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Topic 366 of 395:

Tue, Dec 2, 1997 (04:14) | Forrest H. Stroud (buzz)
What do you do when your chosen technology doesn't exactly match up to the
competition's? Well, if you're Microsoft you either buy the competition
outright or you buy the rights to their technology. Microsoft NetShow is a
perfect example of the philosophy that if you can't beat 'em, buy 'em. Earlier
versions of NetShow offered Advanced Streaming Format (ASF), a real-time audio
and video streaming technology strong in its own right but unquestionably
rivaled by RealNetworks' RealVideo and RealAudio (RA/RV) streaming technology.
The success of Microsoft's ASF technology has also been limited by the fact that
Microsoft entered the scene well after the RealNetworks technology had gained a
majority of the multimedia on-demand market share.

With considerable ground to be made up in terms of both performance and
reputation, Microsoft appears to have decided its best move would be to
incorporate the RealAudio and RealVideo technology into its NetShow player. By
integrating the competition's technology into its own software, Microsoft has
once again pulled a trump card that could have dire consequences for the
competition (deja vu a la Netscape and Quicken). But RealNetworks also has an
ace up its sleeve, so before Microsoft is given the nod over RealPlayer, it
helps to consider NetShow's strengths as well as its weaknesses.

In terms of distinctive competencies, NetShow's most promising is its
versatility. With a combination of both ASF and RA/RV multimedia formats under
its belt, NetShow delivers compatibility with more existing real-time audio and
video content than any other client currently available. NetShow benefits from
an edge in cross-platform compatibility as well, with versions currently
available for Windows 95, Windows NT, Windows 3.x, Macintosh, and UNIX. NetShow
also offers the ability to create and serve both live and on-demand multimedia
content using either the standard NetShow Server client or the premier NetShow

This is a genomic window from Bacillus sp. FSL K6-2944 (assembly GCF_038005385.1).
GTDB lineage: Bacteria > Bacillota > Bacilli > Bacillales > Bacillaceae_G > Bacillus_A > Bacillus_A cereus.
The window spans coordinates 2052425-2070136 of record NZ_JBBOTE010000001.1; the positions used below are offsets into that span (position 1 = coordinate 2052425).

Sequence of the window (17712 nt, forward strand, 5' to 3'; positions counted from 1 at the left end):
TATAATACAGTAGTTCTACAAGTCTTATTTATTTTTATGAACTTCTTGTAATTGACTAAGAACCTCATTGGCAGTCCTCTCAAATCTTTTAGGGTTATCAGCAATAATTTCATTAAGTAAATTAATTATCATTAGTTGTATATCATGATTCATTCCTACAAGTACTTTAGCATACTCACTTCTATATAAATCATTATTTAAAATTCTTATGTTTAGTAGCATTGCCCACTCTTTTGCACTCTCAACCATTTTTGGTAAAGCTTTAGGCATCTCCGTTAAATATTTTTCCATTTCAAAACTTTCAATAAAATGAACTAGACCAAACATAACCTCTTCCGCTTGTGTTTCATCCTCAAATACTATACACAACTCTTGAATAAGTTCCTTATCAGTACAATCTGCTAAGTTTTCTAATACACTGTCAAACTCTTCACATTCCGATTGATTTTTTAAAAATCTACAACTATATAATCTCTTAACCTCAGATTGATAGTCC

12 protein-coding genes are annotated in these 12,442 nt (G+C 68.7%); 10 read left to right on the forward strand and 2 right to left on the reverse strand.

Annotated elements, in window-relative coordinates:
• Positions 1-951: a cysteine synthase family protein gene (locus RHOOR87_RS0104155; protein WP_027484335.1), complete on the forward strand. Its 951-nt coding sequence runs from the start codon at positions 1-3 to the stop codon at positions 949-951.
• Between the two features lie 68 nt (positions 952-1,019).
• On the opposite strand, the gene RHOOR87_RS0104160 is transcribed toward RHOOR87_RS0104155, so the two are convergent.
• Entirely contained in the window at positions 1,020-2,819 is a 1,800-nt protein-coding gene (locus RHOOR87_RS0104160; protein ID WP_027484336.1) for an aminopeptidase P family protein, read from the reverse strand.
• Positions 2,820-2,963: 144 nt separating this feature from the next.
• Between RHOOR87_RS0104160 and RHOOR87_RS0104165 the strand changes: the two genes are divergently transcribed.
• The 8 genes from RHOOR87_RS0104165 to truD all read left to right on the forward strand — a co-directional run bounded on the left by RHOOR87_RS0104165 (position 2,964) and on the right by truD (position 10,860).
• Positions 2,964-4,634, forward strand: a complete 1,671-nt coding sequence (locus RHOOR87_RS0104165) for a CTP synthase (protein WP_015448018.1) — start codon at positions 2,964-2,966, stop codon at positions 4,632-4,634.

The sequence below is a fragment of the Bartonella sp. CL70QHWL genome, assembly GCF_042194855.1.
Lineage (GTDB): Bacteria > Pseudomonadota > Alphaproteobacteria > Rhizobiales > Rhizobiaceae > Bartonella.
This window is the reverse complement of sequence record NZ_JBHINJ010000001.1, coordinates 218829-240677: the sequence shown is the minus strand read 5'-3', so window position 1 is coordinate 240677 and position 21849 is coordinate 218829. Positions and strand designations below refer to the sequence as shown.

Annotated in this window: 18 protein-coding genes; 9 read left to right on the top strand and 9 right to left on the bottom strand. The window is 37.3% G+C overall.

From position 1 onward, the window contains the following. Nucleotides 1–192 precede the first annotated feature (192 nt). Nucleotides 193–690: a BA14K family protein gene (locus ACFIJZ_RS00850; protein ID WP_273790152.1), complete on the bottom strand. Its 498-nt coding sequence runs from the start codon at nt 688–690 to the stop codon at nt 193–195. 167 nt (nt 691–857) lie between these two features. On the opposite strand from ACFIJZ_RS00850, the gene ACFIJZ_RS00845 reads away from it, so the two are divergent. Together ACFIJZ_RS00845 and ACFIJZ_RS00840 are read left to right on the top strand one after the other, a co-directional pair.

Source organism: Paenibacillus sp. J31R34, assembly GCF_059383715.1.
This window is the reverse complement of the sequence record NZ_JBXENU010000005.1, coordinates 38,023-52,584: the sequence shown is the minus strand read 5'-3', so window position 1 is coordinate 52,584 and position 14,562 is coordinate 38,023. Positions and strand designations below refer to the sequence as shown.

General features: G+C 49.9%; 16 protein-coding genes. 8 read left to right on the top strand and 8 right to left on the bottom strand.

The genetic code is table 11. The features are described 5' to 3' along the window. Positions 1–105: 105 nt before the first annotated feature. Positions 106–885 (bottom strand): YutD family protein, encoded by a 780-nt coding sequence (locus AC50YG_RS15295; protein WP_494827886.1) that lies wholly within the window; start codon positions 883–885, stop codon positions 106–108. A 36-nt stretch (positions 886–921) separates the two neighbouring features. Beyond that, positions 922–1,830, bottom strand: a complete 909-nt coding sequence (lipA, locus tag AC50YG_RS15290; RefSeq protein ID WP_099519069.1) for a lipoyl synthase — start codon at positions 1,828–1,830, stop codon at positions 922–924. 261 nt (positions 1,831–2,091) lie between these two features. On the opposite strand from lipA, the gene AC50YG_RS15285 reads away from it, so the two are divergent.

Theater Server designed specifically for Windows NT 4.0 Server. The basic
server will enable you to deliver streamed multimedia in both ASF and RA/RV
formats and is similar to RealNetworks' Basic Server. The NetShow Theater
Server, now in beta release, provides a more powerful platform for delivering
MPEG-quality full-motion, full-screen video across high-bandwidth networks and
dedicated video LANs.

NetShow also excels at flexibility through its excellent support for web
browsers and similar 'net apps. The freeware NetShow client installs a
standalone player on your desktop as well as a plug-in for Netscape (and similar
browsers) and an ActiveX control for Internet Explorer. Tools for encoding and
administering real-time multimedia content and the standard NetShow Server
client are also included in this package (NetShow Theater Server can be
downloaded separately for free as well). The interface of the client is
strikingly similar to that of RealPlayer v4.0 and offers all of the basic
controls that one would expect to find in an audio/video player.

The most noticeable shortcoming of NetShow is that while the client does offer
integrated RealAudio and RealVideo content, it does so only through use of the
older version of the RealPlayer software (v4.0). RealNetworks has since
released version 5.0 of RealPlayer which improves on the audio and video quality
side of the equation and also adds new support for "RealFlash" animation content
synchronized with RealAudio. Another shortcoming of NetShow is that it
currently requires two different players -- one for playing files in the ASF
format and another for those in the RA/RV format. While the dual player aspect
of NetShow is expected to be improved upon with the next major release of the
client, the fact that two players are currently required is still a surprising
deficiency from a company like Microsoft.

The bottom line is that although Microsoft NetShow has come a long way since its
initial debut, it still trails RealPlayer by a sizable margin. The fact that
NetShow (v2.0) is built into Microsoft Internet Explorer will undoubtedly help
NetShow in its uphill battle against RealPlayer. But as long as RealNetworks
can continue to stay one step ahead of Microsoft as it has done with with the
latest release of RealPlayer, NetShow will have a difficult time trying to
overcome the current king of multimedia streaming.

Pros: Impressive real-time audio and video on demand, freeware, Active Streaming and RealMedia content
Cons: Lacks the advanced features of RealPlayer Plus and the updated features of RealPlayer 5.0

For the latest information on Microsoft NetShow, check out:
2 responses total.

 Topic 366 of 395 [apps]: 
 Response 1 of 2: Anton Bantchoukov  (Anton) * Sun, Dec  7, 1997 (12:40) * 1 lines 
Hello! My name is Anton.

 Topic 366 of 395 [apps]: 
 Response 2 of 2: Paul Terry Walhus (terry) * Sun, Dec  7, 1997 (17:43) * 2 lines 
Howdy Anton, welcome! How'd you find us?

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